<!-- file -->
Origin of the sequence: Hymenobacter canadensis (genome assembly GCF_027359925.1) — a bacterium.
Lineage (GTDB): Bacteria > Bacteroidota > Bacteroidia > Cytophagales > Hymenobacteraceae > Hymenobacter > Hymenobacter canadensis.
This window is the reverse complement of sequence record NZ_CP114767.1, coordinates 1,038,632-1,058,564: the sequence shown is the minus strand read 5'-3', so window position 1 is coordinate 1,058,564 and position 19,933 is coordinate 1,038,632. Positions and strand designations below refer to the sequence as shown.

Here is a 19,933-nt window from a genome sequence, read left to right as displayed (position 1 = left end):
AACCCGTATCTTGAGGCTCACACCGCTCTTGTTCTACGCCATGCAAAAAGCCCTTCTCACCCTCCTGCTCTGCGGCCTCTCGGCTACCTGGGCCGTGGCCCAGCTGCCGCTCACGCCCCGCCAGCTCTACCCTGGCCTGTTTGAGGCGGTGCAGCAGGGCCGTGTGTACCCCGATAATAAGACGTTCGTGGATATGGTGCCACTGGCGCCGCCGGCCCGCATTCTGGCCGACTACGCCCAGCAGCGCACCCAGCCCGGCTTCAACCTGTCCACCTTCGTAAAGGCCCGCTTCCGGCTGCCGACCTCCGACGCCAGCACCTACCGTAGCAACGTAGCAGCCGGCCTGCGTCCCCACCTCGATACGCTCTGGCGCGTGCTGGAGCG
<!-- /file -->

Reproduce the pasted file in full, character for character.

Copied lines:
Origin of the sequence: Hymenobacter canadensis (genome assembly GCF_027359925.1) — a bacterium.
Lineage (GTDB): Bacteria > Bacteroidota > Bacteroidia > Cytophagales > Hymenobacteraceae > Hymenobacter > Hymenobacter canadensis.
This window is the reverse complement of sequence record NZ_CP114767.1, coordinates 1,038,632-1,058,564: the sequence shown is the minus strand read 5'-3', so window position 1 is coordinate 1,058,564 and position 19,933 is coordinate 1,038,632. Positions and strand designations below refer to the sequence as shown.

Here is a 19,933-nt window from a genome sequence, read left to right as displayed (position 1 = left end):
AACCCGTATCTTGAGGCTCACACCGCTCTTGTTCTACGCCATGCAAAAAGCCCTTCTCACCCTCCTGCTCTGCGGCCTCTCGGCTACCTGGGCCGTGGCCCAGCTGCCGCTCACGCCCCGCCAGCTCTACCCTGGCCTGTTTGAGGCGGTGCAGCAGGGCCGTGTGTACCCCGATAATAAGACGTTCGTGGATATGGTGCCACTGGCGCCGCCGGCCCGCATTCTGGCCGACTACGCCCAGCAGCGCACCCAGCCCGGCTTCAACCTGTCCACCTTCGTAAAGGCCCGCTTCCGGCTGCCGACCTCCGACGCCAGCACCTACCGTAGCAACGTAGCAGCCGGCCTGCGTCCCCACCTCGATACGCTCTGGCGCGTGCTGGAGCG